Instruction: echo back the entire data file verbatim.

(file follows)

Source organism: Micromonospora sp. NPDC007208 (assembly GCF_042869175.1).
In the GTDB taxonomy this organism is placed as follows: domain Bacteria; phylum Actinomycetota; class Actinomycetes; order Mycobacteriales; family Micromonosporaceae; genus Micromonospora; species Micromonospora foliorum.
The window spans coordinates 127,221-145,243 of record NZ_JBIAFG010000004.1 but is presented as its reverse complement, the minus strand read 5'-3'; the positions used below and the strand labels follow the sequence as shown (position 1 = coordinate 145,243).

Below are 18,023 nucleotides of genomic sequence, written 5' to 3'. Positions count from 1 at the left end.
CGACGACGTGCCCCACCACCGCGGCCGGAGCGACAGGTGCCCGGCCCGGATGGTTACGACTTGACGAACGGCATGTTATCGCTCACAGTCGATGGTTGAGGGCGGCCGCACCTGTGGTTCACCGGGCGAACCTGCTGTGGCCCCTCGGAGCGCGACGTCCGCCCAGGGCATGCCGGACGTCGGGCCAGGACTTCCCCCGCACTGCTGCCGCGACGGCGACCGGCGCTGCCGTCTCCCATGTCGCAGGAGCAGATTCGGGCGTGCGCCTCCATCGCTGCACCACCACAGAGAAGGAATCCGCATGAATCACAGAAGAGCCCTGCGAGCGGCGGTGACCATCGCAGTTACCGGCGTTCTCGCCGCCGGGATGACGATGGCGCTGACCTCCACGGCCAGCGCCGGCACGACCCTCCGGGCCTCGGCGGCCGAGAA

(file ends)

Source organism: Micromonospora sp. NPDC007208 (assembly GCF_042869175.1).
In the GTDB taxonomy this organism is placed as follows: domain Bacteria; phylum Actinomycetota; class Actinomycetes; order Mycobacteriales; family Micromonosporaceae; genus Micromonospora; species Micromonospora foliorum.
The window spans coordinates 127,221-145,243 of record NZ_JBIAFG010000004.1 but is presented as its reverse complement, the minus strand read 5'-3'; the positions used below and the strand labels follow the sequence as shown (position 1 = coordinate 145,243).

Below are 18,023 nucleotides of genomic sequence, written 5' to 3'. Positions count from 1 at the left end.
CGACGACGTGCCCCACCACCGCGGCCGGAGCGACAGGTGCCCGGCCCGGATGGTTACGACTTGACGAACGGCATGTTATCGCTCACAGTCGATGGTTGAGGGCGGCCGCACCTGTGGTTCACCGGGCGAACCTGCTGTGGCCCCTCGGAGCGCGACGTCCGCCCAGGGCATGCCGGACGTCGGGCCAGGACTTCCCCCGCACTGCTGCCGCGACGGCGACCGGCGCTGCCGTCTCCCATGTCGCAGGAGCAGATTCGGGCGTGCGCCTCCATCGCTGCACCACCACAGAGAAGGAATCCGCATGAATCACAGAAGAGCCCTGCGAGCGGCGGTGACCATCGCAGTTACCGGCGTTCTCGCCGCCGGGATGACGATGGCGCTGACCTCCACGGCCAGCGCCGGCACGACCCTCCGGGCCTCGGCGGCCGAGAA